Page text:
Lesson learned in Week 7: The Big Ten is still a mystery. This is the conference that has revealed the least, as its top contenders have played some of the weakest schedules. Michigan, which has looked the least like a top-four team, has the best nonconference win, and it was against a mediocre Florida team. We'll find out more about Penn State over the next two weeks, as it hosts Michigan before heading to Ohio State in back-to-back games that will help define the Nittany Lions' place in the playoff. Ohio State's only loss was to Oklahoma, but the Buckeyes are lacking a marquee win. They've looked impressive, albeit against lesser competition, outscoring their five opponents since the loss to the Sooners by a combined score of 266-56.
How concerned the league should be: It certainly shouldn't assume its champion is in. Overall, ESPN's Football Power Index projects Penn State to play the 57th-ranked schedule in the FBS, and Wisconsin is projected to play the 61st-ranked schedule. Each of them would have the worst SOS rank of any playoff qualifier to date. (Washington ranked 55th last season.) If Penn State or Wisconsin wins the Big Ten, its strength of schedule might not stack up against those of the other Power 5 conference champs.
Who can make a move: Penn State. It has the biggest stage to impress the selection committee before the first ranking is revealed on Oct. 31. If the Nittany Lions can beat Michigan and Ohio State, a top-four spot should be theirs to lose.
Lesson learned in Week 7: The Pac-12 collectively has zero margin for error, as it's the only Power 5 conference that doesn't have any undefeated teams remaining. #Pac12AfterDark is in full effect this season. Washington lost to unranked Arizona State, Washington State was stunned at Cal on Friday night, and USC already lost to Washington State -- and all of them have even more difficult tests remaining.
How concerned the league should be: Very. Washington State is a "pathetic front-runner," according to coach Mike Leach; USC has gone from top-five to background noise, and Washington's best nonconference win was against 2-4 Rutgers. USC deserves credit for finding a way to win against Utah, but now it has to travel to Notre Dame. The FPI gives the Trojans a 23.8 percent chance to win that game. The Pac-12 is now guaranteed to have at least a one-loss conference champ, and it should hope that it's USC because Washington and Washington State could be hurt by their weak nonconference schedules.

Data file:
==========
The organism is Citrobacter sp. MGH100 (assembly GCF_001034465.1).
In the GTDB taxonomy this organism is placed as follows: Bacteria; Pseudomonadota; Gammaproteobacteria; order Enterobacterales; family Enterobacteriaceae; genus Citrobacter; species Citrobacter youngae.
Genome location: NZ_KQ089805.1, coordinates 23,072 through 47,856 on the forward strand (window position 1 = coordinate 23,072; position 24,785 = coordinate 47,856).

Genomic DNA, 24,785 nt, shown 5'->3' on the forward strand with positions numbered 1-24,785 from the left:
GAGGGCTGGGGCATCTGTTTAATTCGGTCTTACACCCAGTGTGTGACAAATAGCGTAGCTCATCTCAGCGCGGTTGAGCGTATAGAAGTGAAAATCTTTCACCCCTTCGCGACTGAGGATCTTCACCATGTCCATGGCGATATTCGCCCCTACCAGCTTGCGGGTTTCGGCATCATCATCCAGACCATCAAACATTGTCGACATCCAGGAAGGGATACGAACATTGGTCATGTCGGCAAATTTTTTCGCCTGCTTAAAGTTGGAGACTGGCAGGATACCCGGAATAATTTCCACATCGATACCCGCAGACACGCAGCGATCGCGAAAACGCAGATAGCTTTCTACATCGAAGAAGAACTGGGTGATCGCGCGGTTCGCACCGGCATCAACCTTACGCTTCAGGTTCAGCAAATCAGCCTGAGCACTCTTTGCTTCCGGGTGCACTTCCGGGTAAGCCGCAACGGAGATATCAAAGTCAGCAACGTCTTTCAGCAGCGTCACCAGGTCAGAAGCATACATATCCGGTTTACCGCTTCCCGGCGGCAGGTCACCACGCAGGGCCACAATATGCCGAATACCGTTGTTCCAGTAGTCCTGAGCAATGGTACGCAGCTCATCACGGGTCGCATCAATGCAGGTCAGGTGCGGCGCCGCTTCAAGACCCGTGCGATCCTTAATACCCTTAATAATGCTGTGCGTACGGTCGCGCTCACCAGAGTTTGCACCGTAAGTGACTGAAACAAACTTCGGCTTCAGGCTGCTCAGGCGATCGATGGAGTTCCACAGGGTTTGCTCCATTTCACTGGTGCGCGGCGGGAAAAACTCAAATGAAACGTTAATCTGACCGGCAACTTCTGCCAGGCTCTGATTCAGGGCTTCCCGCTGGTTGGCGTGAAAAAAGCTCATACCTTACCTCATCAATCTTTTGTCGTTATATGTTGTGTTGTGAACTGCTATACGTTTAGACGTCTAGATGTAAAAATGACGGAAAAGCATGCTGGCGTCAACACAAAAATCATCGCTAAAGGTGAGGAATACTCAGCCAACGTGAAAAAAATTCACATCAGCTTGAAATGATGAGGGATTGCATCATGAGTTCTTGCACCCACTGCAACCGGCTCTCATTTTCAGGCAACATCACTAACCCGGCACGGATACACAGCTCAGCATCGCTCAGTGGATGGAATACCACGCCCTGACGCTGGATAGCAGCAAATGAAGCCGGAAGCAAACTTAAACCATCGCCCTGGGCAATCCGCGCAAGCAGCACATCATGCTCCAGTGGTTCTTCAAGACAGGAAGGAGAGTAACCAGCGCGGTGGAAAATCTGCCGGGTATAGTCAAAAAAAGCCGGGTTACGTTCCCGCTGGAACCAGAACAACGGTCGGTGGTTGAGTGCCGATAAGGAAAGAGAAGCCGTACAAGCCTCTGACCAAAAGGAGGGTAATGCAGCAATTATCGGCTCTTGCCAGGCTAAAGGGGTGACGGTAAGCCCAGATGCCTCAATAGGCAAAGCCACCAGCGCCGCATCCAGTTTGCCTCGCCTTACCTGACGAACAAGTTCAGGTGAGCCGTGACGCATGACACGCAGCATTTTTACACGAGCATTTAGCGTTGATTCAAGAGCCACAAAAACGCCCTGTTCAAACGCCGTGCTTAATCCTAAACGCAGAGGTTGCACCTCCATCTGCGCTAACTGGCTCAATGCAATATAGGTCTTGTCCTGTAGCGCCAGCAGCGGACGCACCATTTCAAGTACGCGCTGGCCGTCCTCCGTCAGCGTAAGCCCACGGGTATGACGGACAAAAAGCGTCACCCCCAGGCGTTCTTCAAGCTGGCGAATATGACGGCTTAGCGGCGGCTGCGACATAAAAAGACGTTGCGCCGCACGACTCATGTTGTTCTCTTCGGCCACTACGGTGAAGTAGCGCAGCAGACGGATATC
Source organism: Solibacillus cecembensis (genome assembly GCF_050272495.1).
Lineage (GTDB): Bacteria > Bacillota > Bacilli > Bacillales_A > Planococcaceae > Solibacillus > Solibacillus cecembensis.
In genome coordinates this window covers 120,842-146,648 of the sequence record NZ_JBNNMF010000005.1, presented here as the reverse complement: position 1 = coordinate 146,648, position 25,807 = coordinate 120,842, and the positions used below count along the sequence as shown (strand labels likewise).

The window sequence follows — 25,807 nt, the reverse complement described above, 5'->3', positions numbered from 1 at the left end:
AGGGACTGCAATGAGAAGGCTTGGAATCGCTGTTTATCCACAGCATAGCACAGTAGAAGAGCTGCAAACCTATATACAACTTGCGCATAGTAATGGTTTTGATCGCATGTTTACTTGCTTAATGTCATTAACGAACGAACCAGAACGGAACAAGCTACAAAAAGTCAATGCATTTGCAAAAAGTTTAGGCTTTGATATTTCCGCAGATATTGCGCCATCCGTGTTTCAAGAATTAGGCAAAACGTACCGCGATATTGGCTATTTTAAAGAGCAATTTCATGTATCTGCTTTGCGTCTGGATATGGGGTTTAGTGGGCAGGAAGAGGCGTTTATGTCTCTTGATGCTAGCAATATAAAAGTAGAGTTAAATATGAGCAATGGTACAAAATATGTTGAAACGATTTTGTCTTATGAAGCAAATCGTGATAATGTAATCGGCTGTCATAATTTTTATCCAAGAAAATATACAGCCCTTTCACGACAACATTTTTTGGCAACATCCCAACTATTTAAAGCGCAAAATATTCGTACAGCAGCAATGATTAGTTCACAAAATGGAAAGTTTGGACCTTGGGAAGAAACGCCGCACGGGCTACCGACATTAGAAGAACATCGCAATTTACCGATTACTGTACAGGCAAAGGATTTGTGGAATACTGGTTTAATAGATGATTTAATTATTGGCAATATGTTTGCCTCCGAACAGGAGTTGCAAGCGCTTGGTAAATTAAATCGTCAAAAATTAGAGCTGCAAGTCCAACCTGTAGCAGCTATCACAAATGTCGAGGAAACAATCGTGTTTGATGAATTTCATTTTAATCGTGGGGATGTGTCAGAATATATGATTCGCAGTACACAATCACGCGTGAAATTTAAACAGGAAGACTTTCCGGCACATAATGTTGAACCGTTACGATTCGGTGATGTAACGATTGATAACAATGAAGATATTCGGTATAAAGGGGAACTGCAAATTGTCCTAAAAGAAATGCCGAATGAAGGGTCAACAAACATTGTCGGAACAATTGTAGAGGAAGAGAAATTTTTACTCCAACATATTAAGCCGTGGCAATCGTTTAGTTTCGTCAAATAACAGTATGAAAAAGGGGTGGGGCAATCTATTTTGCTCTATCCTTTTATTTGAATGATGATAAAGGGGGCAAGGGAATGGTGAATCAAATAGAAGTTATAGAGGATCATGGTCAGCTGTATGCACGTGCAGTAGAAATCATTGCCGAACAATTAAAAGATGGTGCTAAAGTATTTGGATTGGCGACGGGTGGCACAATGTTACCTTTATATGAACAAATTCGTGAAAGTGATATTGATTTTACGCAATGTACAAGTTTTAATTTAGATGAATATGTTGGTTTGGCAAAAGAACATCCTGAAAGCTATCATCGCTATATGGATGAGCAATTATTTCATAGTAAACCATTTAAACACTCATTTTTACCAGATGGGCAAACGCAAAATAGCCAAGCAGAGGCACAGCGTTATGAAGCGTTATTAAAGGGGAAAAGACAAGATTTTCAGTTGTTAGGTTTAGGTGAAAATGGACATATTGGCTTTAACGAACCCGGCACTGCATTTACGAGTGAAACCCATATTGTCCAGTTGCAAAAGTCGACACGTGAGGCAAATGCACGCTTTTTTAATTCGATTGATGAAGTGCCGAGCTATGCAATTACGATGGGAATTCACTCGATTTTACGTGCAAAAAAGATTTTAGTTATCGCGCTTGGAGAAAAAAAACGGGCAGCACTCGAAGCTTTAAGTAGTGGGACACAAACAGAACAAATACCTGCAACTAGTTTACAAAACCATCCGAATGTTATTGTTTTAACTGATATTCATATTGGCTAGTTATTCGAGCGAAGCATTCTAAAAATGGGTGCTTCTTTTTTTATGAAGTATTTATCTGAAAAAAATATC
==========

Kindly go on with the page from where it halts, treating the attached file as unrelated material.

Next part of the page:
Who can make a move: USC. What separates USC from the Pac-12's contenders in the North is the opportunity it has against Notre Dame. Both USC and the Irish are projected by the FPI to have a regular-season schedule that ranks in the top 10 of the FBS. If either one of those teams can run the table, it would certainly be in the top-four debate.
Lesson learned in Week 7: Auburn isn't ready for the CFP. There has yet to be a two-loss team in a CFP semifinal, and Auburn is unlikely to snap that trend after Saturday's second-half collapse against unranked LSU. There's something about Baton Rouge: When Auburn is ranked in the AP top 10, it's 0-4 at LSU, including three losses to unranked LSU teams. Auburn couldn't afford to lose Saturday, not with games against Georgia and Alabama looming.
How concerned the league should be: Not at all. Not with the way Alabama and Georgia are playing, two teams that could both appear in the selection committee's initial top four on Oct. 31. Georgia's win at Notre Dame is evolving into one of the better nonconference wins of the season, and Alabama's win over Florida State in the season opener is still a neutral-site win over a Power 5 team that had its starting quarterback for most of the game. Bottom line: The FPI favors the Tide to win each of their remaining games, and there's just no way the committee would leave out an undefeated Alabama team.
Who can make a move: Georgia. As dominant as Georgia has looked, the SEC remains Alabama and everyone else until proven otherwise. Georgia's most difficult remaining game is Nov. 11 at Auburn, but if the Bulldogs can win out and head into the SEC championship game undefeated, don't rule out the possibility of two SEC teams in the top four if there is chaos in the other Power 5 conference championship games.